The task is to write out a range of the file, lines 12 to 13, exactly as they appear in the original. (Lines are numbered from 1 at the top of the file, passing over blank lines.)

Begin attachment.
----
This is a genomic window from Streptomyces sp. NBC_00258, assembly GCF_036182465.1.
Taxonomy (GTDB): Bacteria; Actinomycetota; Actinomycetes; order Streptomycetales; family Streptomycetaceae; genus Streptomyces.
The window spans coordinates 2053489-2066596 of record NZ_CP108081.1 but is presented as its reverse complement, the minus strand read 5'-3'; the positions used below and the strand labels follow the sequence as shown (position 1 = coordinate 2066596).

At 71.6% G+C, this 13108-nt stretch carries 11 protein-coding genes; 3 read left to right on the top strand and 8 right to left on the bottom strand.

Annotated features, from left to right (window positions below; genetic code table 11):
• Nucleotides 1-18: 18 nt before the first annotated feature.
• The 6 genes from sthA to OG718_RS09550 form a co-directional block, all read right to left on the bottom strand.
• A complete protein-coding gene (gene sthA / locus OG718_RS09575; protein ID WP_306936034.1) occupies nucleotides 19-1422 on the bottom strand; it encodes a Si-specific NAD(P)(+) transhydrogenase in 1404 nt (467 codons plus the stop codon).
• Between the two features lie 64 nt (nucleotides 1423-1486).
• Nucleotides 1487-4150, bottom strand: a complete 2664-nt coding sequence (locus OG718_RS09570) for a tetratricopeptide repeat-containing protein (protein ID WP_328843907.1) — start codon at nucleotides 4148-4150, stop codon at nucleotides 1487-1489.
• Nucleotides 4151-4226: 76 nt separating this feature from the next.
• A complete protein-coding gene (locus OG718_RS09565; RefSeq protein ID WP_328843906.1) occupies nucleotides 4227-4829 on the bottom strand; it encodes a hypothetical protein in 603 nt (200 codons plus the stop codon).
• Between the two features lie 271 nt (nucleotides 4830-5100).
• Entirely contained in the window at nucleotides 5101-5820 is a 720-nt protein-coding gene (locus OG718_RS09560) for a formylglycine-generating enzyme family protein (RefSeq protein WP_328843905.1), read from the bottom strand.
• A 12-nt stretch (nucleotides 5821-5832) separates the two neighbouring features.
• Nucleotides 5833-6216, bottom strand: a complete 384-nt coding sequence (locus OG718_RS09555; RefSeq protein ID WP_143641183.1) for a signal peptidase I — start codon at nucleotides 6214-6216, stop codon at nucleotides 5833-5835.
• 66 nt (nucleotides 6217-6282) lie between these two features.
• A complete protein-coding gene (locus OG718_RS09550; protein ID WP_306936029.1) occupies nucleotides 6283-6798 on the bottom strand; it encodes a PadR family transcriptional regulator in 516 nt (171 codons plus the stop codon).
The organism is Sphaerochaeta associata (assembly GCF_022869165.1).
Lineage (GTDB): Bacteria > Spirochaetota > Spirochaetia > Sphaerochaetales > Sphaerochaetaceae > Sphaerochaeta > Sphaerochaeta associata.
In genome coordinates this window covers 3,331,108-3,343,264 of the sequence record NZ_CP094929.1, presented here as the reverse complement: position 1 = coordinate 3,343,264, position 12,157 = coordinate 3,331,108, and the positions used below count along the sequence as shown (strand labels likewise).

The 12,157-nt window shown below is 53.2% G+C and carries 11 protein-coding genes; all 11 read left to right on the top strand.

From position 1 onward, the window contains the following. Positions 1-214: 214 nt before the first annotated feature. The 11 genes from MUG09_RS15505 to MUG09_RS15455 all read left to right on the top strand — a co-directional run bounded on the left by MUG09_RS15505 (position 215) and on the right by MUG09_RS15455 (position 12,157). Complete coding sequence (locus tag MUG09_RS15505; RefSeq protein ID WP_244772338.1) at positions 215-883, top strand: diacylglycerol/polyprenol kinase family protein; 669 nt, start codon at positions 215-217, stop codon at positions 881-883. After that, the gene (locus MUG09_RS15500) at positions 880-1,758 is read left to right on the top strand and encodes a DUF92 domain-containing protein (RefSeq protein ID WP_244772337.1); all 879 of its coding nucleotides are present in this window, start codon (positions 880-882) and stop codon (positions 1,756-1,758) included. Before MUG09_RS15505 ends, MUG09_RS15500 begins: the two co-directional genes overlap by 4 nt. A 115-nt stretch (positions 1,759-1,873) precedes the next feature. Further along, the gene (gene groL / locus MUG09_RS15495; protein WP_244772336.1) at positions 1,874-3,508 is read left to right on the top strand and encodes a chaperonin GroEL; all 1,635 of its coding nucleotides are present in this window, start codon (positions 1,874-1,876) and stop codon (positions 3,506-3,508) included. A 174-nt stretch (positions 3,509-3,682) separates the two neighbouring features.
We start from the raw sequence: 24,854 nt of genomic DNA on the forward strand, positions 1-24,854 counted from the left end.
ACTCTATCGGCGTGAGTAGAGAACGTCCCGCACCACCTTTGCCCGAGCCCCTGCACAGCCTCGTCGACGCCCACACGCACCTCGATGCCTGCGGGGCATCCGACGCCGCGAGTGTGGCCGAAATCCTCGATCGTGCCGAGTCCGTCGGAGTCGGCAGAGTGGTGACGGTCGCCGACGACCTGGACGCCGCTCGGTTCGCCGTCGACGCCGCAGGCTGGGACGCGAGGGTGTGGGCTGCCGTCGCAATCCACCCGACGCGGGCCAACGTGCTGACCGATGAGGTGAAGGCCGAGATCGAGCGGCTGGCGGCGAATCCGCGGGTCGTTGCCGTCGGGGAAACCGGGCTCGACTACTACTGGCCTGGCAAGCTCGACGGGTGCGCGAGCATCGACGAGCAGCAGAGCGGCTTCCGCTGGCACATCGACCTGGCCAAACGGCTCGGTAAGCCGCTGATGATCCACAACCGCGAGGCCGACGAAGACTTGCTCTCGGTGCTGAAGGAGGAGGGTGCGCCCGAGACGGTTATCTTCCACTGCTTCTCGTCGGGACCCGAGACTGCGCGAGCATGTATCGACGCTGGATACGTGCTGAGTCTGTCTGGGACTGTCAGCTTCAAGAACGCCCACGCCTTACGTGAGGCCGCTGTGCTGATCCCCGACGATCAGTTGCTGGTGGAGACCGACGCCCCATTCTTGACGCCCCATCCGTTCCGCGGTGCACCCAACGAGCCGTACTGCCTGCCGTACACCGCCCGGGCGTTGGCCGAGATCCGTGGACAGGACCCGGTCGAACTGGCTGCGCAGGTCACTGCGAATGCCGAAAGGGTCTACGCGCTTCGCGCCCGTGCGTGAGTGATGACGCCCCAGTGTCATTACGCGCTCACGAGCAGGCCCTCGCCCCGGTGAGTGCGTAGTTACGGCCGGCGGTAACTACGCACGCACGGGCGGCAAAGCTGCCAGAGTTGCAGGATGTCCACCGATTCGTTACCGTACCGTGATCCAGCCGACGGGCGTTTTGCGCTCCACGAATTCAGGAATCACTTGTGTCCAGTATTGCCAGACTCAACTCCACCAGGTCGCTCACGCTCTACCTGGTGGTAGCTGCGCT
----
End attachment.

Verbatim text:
• A complete protein-coding gene (locus OG718_RS09565; RefSeq protein ID WP_328843906.1) occupies nucleotides 4227-4829 on the bottom strand; it encodes a hypothetical protein in 603 nt (200 codons plus the stop codon).
• Between the two features lie 271 nt (nucleotides 4830-5100).